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Emily Dickson

5 Pages 1300 Words

Elizabeth Dickinson was born on December 10, 1830 in the quiet community of Amherst, Massachusetts, the second daughter of Edward and Emily Norcross Dickinson. Emily, Austin (her older brother) and her younger sister Lavinia. They were nurtured in a quiet,
reserved family headed by their authoritative father Edward. Throughout Emily¡¯s life, her mother was not "emotionally
accessible," the absence of which might have caused some of Emily¡¯s eccentricity. Being rooted in the puritanical Massachusetts
of the 1800¡¯s, the Dickinson children were raised in the Christian tradition, and they were expected to take up their father¡¯s
religious beliefs and values without argument. Later in life, Emily would come to challenge these conventional religious viewpoints
of her father and the church, and the challenges she met with would later contribute to the strength of her poetry.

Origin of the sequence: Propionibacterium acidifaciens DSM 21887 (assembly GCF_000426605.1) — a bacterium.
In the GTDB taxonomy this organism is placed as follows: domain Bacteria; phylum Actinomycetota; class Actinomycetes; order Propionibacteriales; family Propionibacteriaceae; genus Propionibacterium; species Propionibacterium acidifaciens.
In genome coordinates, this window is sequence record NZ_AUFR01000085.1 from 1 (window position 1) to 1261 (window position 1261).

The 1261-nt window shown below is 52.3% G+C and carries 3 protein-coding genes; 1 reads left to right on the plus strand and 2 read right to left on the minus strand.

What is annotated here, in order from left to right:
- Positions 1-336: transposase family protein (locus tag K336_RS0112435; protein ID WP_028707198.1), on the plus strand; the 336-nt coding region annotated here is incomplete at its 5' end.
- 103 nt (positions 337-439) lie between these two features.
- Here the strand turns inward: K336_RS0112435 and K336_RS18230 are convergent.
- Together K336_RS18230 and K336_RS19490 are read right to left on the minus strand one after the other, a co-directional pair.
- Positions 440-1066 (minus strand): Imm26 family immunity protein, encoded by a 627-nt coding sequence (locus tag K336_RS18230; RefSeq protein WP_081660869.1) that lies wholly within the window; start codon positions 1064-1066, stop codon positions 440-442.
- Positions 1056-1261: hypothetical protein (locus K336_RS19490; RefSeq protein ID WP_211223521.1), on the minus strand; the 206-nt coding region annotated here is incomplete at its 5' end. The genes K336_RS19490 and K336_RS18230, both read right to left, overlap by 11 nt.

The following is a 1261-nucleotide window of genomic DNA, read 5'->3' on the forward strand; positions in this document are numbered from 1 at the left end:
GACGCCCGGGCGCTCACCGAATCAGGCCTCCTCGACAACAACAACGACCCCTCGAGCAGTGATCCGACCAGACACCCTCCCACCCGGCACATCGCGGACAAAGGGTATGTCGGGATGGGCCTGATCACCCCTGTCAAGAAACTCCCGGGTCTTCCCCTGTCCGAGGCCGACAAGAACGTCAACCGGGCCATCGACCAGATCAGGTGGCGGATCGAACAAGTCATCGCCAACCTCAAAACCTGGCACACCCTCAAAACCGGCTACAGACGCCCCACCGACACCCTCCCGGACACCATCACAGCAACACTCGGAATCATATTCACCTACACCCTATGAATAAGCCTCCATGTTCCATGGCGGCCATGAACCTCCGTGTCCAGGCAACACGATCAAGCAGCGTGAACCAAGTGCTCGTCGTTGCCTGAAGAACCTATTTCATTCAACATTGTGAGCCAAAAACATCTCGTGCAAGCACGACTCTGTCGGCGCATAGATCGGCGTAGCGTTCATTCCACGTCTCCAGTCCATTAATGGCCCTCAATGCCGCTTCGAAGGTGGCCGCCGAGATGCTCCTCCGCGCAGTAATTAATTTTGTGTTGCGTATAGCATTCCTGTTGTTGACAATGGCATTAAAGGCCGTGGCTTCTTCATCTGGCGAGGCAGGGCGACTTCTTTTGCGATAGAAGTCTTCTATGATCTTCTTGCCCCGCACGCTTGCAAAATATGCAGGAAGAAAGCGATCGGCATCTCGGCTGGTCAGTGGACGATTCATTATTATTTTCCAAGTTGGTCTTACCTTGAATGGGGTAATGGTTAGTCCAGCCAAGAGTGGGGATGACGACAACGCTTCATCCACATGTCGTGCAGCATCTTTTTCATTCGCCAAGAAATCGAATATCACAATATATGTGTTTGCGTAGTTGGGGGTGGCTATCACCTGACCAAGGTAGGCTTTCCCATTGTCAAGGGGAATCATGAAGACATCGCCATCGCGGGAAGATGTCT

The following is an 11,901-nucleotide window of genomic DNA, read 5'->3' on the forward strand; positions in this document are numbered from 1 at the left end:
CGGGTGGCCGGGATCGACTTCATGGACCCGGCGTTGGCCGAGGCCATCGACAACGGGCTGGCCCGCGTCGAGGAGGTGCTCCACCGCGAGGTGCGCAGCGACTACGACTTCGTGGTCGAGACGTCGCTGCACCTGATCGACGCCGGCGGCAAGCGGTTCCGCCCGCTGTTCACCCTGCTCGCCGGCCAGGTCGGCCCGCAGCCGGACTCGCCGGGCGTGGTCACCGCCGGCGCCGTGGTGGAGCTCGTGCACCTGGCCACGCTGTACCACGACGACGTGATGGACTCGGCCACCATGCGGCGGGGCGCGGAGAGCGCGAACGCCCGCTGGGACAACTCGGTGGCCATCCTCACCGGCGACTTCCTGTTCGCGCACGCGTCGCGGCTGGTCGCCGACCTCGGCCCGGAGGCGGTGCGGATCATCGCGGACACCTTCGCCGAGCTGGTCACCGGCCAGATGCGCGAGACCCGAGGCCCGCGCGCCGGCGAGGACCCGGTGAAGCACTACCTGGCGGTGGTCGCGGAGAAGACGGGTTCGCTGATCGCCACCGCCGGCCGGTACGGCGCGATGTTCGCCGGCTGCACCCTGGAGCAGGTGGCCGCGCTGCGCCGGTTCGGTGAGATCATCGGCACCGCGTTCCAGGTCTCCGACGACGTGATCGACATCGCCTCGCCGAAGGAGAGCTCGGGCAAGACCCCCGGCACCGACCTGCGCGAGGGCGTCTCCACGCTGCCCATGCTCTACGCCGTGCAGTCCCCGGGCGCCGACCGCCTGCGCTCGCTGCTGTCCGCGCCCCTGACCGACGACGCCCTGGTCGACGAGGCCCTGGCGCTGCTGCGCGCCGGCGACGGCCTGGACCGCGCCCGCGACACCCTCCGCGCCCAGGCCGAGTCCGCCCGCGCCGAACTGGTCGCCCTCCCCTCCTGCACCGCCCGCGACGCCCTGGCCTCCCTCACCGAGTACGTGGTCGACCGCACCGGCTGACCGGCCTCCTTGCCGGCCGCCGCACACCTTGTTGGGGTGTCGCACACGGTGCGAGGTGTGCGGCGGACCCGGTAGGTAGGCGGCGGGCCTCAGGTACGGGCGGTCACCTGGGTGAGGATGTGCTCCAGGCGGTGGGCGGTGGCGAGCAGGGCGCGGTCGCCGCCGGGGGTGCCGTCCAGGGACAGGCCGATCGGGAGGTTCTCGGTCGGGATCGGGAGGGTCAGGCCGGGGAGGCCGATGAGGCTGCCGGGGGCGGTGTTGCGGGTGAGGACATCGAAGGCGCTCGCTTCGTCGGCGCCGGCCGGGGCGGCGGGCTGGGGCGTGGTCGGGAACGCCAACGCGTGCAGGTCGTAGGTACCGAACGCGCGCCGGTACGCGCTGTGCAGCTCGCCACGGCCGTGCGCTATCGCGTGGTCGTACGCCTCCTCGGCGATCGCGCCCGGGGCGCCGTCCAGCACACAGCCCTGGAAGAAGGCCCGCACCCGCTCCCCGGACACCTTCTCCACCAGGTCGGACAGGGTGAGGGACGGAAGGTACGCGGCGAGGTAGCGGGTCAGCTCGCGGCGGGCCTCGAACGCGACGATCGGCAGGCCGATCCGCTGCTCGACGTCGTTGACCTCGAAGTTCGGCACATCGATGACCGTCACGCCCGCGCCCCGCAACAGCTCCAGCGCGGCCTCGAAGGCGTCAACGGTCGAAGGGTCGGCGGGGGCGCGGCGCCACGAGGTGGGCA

The Dickinson family was prominent in Amherst. In fact, Emily¡¯s grandfather, Samuel Fowler Dickinson, was one of the founders
of Amherst College, and her father served as lawyer and treasurer for the institution. Emily¡¯s father also served in powerful
positions on the General Court of Massachusetts, the Massachusetts State Senate, and the United States House of
Representatives. Unlike her father, Emily did not enjoy the popularity and excitement of public life in Amherst, and she began to
withdraw. Emily did not fit in with her father¡¯s religion in Amherst, and her father began to censor the books she read because of
their potential to draw her away from the faith.

Being the daughter of a prominent politician, Emily had the benefit of a good education and attended the Amherst Academy.
After her time at the academy, Emily left for the South Hadley Female Seminary (currently Mount Holyoke College) where she
started to blossom into a delicate young woman - "her eyes lovely auburn, soft and warm, her hair lay in rings of the...

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